Friday, December 07, 2007

Just a Thought

I've been saying for awhile now that if my job doesn't change in this year-end shakeup, I'll start looking for something else. I've followed up my talk with my boss, and frankly, wasn't particularly overwhelmed with warm-and-fuzzies about the results. It made me think that perhaps, even if I do get the promotion, this company may not be the place for me for much longer.

Now, I can do this one way: I can look for something else in publishing, where my skills are good and the turnover is high. I'd rather pull out all my fingernails than apply for another editorial assistant job, though, so if I can't find anything in editorial proper, I'd hit up & start calling my parents' friends.

Or, I could do it another way, and apply for teaching fellowships. There's the renowned Teach For America, of course, but there's also the New York City Teaching Fellows--less of a resume boost, but you earn a subsidized master's degree in education. Which would be pretty helpful on the resume when I apply for my PhD. And though they're selective programs, especially TFA, I'm pretty confident that I'd be accepted into either. On the downside, though, both programs require a two-year commitment, and that's longer than I wanted to put off grad school.

On the upside, though, I wouldn't be so goddamn bored all day. My work would mean something. I've really enjoyed the tutoring & teaching I've done in my volunteer work. And, oh yeah, fellows in those programs make a teacher's starting salary: in NYC, that's close to $45K. That's way more than I make now.

Just how much am I willing to change my life?


Janine said...

Just a word of warning, TFA is usually a love it or loath it experience - there's really no in between.

You also have to be absolutely willing to dedicate most of your time to the program during yout two years (including intense summer training.)

I nearly joined in 2001 (people running the prog told me I'd have time & resources to dedicate to my 2nd career/passion) until an honest friend told me that would probably not be the case.

But, many of my friends are still involved with the program even after completing their two years and have said it was the most rewarding time of their lives.

I think it's a great organization and provides a great opportunity for young folks - as long as they understand what they're getting into from the beginning.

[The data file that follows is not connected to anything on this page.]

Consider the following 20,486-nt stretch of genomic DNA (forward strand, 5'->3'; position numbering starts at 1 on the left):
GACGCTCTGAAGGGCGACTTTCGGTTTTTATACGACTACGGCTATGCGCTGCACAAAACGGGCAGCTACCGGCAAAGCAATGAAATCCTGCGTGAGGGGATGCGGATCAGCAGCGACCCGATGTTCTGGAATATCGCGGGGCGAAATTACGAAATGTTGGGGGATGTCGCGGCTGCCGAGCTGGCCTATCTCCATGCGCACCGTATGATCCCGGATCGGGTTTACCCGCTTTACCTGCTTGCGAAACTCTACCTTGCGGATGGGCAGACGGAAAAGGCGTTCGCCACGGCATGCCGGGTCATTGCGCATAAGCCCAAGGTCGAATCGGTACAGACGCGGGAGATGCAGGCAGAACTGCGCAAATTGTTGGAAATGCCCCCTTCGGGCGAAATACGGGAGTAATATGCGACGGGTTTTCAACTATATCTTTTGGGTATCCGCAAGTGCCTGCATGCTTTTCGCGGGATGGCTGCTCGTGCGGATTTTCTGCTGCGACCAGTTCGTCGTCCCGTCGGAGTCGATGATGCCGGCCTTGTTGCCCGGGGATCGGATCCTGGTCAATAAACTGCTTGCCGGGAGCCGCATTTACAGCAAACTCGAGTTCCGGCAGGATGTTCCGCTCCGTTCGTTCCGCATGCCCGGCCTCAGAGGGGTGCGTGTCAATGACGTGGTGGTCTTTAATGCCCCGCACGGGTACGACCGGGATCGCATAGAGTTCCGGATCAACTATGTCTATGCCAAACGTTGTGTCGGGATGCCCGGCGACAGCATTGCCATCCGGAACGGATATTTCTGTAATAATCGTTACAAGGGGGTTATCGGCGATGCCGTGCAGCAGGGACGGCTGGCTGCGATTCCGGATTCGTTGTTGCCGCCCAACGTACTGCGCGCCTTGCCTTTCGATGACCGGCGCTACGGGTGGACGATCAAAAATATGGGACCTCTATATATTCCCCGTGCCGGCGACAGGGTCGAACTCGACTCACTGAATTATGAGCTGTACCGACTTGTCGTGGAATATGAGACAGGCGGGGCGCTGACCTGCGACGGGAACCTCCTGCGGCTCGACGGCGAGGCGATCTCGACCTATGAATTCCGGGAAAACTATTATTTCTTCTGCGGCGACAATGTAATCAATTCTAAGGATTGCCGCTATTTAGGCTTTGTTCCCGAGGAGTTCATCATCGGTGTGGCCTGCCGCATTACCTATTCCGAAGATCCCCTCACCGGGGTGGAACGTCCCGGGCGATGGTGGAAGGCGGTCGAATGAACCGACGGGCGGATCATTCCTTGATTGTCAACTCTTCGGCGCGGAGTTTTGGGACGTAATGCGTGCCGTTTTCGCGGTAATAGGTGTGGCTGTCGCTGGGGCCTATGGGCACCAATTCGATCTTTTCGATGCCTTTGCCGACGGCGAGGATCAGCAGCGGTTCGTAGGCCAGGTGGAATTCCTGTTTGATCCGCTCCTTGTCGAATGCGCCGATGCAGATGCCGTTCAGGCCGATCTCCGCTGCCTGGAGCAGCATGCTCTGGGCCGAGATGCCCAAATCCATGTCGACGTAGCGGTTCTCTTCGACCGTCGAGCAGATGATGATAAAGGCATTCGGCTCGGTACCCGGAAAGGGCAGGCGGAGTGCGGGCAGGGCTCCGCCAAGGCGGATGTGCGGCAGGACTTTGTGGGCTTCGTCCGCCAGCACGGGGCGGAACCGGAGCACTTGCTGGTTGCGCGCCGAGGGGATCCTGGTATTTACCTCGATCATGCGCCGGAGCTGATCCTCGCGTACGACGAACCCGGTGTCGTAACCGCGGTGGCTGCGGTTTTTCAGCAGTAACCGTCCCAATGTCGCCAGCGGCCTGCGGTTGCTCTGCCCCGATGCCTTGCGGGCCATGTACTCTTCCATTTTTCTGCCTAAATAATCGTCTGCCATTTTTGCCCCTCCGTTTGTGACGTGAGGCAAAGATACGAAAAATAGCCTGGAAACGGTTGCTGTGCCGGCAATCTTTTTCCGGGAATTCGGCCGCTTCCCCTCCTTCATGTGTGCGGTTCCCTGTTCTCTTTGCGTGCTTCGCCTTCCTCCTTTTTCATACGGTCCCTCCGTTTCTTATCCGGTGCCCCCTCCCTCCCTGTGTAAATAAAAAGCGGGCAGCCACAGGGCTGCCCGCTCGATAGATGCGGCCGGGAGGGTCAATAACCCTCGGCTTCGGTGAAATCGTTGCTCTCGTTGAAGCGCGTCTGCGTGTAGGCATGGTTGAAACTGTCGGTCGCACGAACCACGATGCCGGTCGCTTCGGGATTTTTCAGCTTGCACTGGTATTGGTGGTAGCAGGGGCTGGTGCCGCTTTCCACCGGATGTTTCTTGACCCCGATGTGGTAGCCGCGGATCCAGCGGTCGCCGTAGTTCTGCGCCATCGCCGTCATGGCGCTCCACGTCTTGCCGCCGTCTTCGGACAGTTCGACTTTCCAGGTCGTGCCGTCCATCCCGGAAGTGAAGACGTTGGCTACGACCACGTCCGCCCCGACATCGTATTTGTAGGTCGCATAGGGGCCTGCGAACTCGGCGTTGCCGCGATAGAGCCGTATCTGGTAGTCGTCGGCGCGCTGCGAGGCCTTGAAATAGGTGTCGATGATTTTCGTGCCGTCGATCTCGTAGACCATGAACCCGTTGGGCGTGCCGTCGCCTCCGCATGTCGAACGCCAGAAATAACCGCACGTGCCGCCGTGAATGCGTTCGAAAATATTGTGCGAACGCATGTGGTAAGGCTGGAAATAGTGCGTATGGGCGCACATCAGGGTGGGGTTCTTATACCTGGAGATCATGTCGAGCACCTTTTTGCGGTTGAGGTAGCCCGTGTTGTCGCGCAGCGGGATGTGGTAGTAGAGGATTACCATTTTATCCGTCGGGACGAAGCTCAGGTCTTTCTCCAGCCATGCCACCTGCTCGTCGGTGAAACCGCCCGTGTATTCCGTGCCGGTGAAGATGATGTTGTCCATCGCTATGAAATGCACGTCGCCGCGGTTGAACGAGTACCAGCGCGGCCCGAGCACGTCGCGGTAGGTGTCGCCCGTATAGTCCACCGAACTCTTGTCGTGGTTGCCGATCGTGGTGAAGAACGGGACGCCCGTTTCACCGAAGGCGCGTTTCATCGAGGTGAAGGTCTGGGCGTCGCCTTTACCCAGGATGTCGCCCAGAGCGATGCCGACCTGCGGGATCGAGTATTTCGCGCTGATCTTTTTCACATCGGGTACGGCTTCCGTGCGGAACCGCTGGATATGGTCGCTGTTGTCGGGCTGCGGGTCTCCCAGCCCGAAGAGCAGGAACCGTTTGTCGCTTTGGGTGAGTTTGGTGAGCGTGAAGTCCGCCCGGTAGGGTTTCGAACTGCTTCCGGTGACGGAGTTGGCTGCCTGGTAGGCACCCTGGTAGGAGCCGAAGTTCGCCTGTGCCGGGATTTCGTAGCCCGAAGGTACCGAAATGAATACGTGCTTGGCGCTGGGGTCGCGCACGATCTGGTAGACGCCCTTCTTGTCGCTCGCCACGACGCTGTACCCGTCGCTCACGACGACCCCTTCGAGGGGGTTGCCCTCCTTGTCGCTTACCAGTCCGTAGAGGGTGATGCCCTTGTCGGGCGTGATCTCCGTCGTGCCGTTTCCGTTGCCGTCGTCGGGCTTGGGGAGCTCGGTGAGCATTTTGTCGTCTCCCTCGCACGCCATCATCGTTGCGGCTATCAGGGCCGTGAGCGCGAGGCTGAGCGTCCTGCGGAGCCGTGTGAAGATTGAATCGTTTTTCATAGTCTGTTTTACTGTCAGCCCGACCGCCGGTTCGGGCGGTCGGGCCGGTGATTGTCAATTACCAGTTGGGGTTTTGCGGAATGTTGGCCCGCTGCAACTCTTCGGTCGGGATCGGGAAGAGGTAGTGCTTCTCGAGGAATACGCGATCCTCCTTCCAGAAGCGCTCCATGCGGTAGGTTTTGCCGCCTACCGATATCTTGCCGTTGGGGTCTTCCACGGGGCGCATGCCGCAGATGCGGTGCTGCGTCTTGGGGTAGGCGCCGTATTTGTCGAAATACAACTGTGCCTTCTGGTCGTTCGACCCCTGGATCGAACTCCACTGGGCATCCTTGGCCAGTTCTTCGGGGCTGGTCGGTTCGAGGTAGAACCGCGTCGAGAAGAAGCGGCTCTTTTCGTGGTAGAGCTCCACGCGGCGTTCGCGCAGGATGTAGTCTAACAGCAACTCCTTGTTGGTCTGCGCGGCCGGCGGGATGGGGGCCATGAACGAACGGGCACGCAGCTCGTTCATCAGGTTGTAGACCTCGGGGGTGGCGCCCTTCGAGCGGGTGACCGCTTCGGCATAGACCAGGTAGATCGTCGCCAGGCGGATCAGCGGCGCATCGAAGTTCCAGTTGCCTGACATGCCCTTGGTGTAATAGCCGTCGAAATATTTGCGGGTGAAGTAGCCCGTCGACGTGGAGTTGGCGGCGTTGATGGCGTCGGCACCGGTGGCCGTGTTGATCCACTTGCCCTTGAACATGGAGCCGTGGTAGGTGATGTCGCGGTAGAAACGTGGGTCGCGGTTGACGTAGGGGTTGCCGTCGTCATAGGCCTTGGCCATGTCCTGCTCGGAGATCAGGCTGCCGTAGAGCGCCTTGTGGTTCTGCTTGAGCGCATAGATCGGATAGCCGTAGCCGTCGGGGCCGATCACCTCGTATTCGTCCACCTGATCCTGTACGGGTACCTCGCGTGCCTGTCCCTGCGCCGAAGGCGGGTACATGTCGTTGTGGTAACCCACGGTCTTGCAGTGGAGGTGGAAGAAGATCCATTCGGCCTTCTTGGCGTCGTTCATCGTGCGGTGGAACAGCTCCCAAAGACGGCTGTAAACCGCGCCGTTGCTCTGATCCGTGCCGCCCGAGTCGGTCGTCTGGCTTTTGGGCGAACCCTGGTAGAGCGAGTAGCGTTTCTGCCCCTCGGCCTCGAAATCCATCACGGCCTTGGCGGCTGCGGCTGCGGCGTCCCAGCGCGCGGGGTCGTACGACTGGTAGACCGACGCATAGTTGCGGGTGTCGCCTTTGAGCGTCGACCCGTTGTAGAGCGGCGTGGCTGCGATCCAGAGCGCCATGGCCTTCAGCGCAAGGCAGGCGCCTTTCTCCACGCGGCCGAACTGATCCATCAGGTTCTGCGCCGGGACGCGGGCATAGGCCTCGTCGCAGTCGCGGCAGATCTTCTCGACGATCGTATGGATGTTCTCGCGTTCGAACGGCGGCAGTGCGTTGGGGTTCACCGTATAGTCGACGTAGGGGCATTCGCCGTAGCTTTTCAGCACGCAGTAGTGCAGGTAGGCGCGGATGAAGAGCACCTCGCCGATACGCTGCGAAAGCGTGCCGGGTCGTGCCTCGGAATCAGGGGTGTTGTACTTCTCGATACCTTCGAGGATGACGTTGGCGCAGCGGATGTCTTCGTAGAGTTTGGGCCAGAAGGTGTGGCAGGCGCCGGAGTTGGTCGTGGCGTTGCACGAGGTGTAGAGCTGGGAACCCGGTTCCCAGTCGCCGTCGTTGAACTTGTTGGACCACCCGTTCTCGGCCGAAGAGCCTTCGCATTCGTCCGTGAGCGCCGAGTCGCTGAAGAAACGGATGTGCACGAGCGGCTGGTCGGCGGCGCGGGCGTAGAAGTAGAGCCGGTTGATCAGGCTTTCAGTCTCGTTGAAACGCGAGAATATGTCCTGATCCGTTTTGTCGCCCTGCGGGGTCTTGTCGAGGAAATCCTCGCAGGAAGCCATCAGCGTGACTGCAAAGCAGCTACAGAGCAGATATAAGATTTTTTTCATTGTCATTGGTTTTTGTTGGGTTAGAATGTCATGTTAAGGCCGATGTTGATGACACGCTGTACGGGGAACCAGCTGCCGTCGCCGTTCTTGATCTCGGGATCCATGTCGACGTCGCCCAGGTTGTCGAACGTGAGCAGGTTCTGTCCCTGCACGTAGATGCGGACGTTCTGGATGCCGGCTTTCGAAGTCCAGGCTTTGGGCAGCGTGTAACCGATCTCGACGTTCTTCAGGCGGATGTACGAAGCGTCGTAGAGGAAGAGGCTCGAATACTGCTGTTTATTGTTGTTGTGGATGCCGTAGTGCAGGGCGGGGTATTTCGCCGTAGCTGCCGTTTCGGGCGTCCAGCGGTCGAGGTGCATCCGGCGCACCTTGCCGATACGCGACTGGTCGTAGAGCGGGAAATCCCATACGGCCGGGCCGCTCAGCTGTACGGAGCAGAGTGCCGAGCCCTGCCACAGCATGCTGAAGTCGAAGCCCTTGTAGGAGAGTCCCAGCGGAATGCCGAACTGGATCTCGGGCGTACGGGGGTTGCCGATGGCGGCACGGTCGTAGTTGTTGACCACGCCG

PS - Love the blog!

Strange Bird said...

TFA doesn't subsidize, but it's totally possible to get the degree anyway depending on the school you earn it from (mine would have cost less than if I'd got it from a CA public university, and it was still a highly respected university in my area). If you find a cost efficient school, it is totally doable to earn the degree part time on a teacher salary. (TFA also had some arrangements with some LA universities to help participants earn their credentials and M.Eds; they might have similar partnerships elsewhere.)

Good luck!

Anonymous said...

I used to recruit for TFA, and b/c it's an AmeriCorps program, you get the AmeriCorps education grant that you can apply to future or current student loans. In NYC, most corps members go to Pace because the tuition costs about the same as the grant. It might be different this year, but you can find out on their website. Or just send an email to, they will be really responsive.

TFA is very selective because they have a very specific mission and focus--they are not just looking for people who want to teach for awhile, they are looking for people who are passionate about public education and want to commit all their time and energy to closing the achievement gap. TFA corps members give everything they can to try and reach highly ambitious goals for their kids, often trying to get them to make 2+ years of progress in just 1 year. This is incredibly challenging, but also the most rewarding thing you could do.

I agree with Janine--if that sounds like you, you would love it!

I don't know as much about the fellows, but I believe it is also a great program where you can make a big difference.

Frugal Duchess said...

In the long run, a boring job really can deplete creativity & drive.

Teaching is an option. Do you have patience for kids, classroom management and paper work?

Those factors were a factor when I taught younger students.

I'm working on a graduate degree so that I can teach on a college level.

Good luck.

I enjoy your blog very much!

Anonymous said...


I've been reading your blog for several months now through Trent's site. Reassuring to see that I am not alone in my bout of QLC.

About the teaching career... if it's your passion, go for it! I'm taking up my Masters in Language Education while working fulltime, and its my classes that make life bearable.